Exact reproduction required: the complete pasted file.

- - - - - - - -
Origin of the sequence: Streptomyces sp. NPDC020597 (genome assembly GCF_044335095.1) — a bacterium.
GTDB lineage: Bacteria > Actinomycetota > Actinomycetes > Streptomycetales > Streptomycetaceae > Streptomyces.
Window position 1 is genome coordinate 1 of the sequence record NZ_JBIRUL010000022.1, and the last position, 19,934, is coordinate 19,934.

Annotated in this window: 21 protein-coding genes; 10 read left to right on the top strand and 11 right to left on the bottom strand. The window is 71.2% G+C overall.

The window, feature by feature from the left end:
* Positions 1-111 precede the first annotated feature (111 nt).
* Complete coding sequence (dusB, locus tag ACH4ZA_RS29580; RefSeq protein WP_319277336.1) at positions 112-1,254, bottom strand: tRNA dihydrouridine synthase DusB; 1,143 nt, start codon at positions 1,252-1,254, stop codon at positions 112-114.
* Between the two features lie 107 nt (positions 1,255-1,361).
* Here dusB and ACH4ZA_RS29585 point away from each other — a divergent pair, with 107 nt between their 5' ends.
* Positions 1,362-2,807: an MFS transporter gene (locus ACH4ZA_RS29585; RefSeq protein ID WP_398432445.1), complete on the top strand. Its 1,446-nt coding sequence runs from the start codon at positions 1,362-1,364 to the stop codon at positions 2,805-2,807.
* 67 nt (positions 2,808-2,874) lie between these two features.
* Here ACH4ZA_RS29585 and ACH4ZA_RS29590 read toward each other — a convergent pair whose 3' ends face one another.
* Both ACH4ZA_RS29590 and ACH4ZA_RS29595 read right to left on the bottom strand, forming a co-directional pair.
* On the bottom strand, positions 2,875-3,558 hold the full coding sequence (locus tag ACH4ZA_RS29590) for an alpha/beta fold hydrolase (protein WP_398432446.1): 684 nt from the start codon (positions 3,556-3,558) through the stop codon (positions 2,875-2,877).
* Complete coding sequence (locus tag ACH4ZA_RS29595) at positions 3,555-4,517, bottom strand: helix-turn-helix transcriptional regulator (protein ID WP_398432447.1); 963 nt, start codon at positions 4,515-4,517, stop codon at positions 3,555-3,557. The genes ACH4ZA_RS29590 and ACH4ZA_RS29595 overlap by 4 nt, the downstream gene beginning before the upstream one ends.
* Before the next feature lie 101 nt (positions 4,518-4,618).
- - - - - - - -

Origin of the sequence: Streptomyces sp. NPDC020597 (genome assembly GCF_044335095.1) — a bacterium.
GTDB lineage: Bacteria > Actinomycetota > Actinomycetes > Streptomycetales > Streptomycetaceae > Streptomyces.
Window position 1 is genome coordinate 1 of the sequence record NZ_JBIRUL010000022.1, and the last position, 19,934, is coordinate 19,934.

Annotated in this window: 21 protein-coding genes; 10 read left to right on the top strand and 11 right to left on the bottom strand. The window is 71.2% G+C overall.

The window, feature by feature from the left end:
* Positions 1-111 precede the first annotated feature (111 nt).
* Complete coding sequence (dusB, locus tag ACH4ZA_RS29580; RefSeq protein WP_319277336.1) at positions 112-1,254, bottom strand: tRNA dihydrouridine synthase DusB; 1,143 nt, start codon at positions 1,252-1,254, stop codon at positions 112-114.
* Between the two features lie 107 nt (positions 1,255-1,361).
* Here dusB and ACH4ZA_RS29585 point away from each other — a divergent pair, with 107 nt between their 5' ends.
* Positions 1,362-2,807: an MFS transporter gene (locus ACH4ZA_RS29585; RefSeq protein ID WP_398432445.1), complete on the top strand. Its 1,446-nt coding sequence runs from the start codon at positions 1,362-1,364 to the stop codon at positions 2,805-2,807.
* 67 nt (positions 2,808-2,874) lie between these two features.
* Here ACH4ZA_RS29585 and ACH4ZA_RS29590 read toward each other — a convergent pair whose 3' ends face one another.
* Both ACH4ZA_RS29590 and ACH4ZA_RS29595 read right to left on the bottom strand, forming a co-directional pair.
* On the bottom strand, positions 2,875-3,558 hold the full coding sequence (locus tag ACH4ZA_RS29590) for an alpha/beta fold hydrolase (protein WP_398432446.1): 684 nt from the start codon (positions 3,556-3,558) through the stop codon (positions 2,875-2,877).
* Complete coding sequence (locus tag ACH4ZA_RS29595) at positions 3,555-4,517, bottom strand: helix-turn-helix transcriptional regulator (protein ID WP_398432447.1); 963 nt, start codon at positions 4,515-4,517, stop codon at positions 3,555-3,557. The genes ACH4ZA_RS29590 and ACH4ZA_RS29595 overlap by 4 nt, the downstream gene beginning before the upstream one ends.
* Before the next feature lie 101 nt (positions 4,518-4,618).